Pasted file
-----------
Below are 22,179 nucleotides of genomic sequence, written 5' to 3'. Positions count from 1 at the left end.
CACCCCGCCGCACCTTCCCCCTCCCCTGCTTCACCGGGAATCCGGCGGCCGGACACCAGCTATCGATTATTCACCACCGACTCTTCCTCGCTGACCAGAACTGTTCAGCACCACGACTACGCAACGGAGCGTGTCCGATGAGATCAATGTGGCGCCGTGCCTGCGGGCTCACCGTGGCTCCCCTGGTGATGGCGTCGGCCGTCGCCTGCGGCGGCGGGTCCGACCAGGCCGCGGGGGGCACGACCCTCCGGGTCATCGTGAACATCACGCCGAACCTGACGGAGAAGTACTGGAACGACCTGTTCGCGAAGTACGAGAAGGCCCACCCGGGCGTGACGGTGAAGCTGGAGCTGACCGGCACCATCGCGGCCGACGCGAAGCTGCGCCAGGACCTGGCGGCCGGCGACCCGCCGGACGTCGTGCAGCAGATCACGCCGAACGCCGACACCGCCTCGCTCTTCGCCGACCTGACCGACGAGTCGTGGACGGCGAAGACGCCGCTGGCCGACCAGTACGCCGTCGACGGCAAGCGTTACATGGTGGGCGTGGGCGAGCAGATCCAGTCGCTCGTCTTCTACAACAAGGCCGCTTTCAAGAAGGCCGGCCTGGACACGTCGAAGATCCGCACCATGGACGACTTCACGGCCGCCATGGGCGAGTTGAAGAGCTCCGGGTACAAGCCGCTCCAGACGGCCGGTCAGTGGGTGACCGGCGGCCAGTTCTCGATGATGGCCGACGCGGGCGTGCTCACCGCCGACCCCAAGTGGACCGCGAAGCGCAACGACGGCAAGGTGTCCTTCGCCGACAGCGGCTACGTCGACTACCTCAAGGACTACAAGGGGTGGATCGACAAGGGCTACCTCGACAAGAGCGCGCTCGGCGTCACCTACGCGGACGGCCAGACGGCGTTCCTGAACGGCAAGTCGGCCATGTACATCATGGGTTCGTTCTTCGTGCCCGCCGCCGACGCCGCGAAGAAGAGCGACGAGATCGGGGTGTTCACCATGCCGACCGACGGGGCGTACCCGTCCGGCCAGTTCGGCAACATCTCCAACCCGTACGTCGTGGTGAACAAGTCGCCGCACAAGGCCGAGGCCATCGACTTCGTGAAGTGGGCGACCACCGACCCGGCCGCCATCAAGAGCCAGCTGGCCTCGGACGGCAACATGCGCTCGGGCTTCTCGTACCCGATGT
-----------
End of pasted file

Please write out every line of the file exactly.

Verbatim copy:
Below are 22,179 nucleotides of genomic sequence, written 5' to 3'. Positions count from 1 at the left end.
CACCCCGCCGCACCTTCCCCCTCCCCTGCTTCACCGGGAATCCGGCGGCCGGACACCAGCTATCGATTATTCACCACCGACTCTTCCTCGCTGACCAGAACTGTTCAGCACCACGACTACGCAACGGAGCGTGTCCGATGAGATCAATGTGGCGCCGTGCCTGCGGGCTCACCGTGGCTCCCCTGGTGATGGCGTCGGCCGTCGCCTGCGGCGGCGGGTCCGACCAGGCCGCGGGGGGCACGACCCTCCGGGTCATCGTGAACATCACGCCGAACCTGACGGAGAAGTACTGGAACGACCTGTTCGCGAAGTACGAGAAGGCCCACCCGGGCGTGACGGTGAAGCTGGAGCTGACCGGCACCATCGCGGCCGACGCGAAGCTGCGCCAGGACCTGGCGGCCGGCGACCCGCCGGACGTCGTGCAGCAGATCACGCCGAACGCCGACACCGCCTCGCTCTTCGCCGACCTGACCGACGAGTCGTGGACGGCGAAGACGCCGCTGGCCGACCAGTACGCCGTCGACGGCAAGCGTTACATGGTGGGCGTGGGCGAGCAGATCCAGTCGCTCGTCTTCTACAACAAGGCCGCTTTCAAGAAGGCCGGCCTGGACACGTCGAAGATCCGCACCATGGACGACTTCACGGCCGCCATGGGCGAGTTGAAGAGCTCCGGGTACAAGCCGCTCCAGACGGCCGGTCAGTGGGTGACCGGCGGCCAGTTCTCGATGATGGCCGACGCGGGCGTGCTCACCGCCGACCCCAAGTGGACCGCGAAGCGCAACGACGGCAAGGTGTCCTTCGCCGACAGCGGCTACGTCGACTACCTCAAGGACTACAAGGGGTGGATCGACAAGGGCTACCTCGACAAGAGCGCGCTCGGCGTCACCTACGCGGACGGCCAGACGGCGTTCCTGAACGGCAAGTCGGCCATGTACATCATGGGTTCGTTCTTCGTGCCCGCCGCCGACGCCGCGAAGAAGAGCGACGAGATCGGGGTGTTCACCATGCCGACCGACGGGGCGTACCCGTCCGGCCAGTTCGGCAACATCTCCAACCCGTACGTCGTGGTGAACAAGTCGCCGCACAAGGCCGAGGCCATCGACTTCGTGAAGTGGGCGACCACCGACCCGGCCGCCATCAAGAGCCAGCTGGCCTCGGACGGCAACATGCGCTCGGGCTTCTCGTACCCGATGT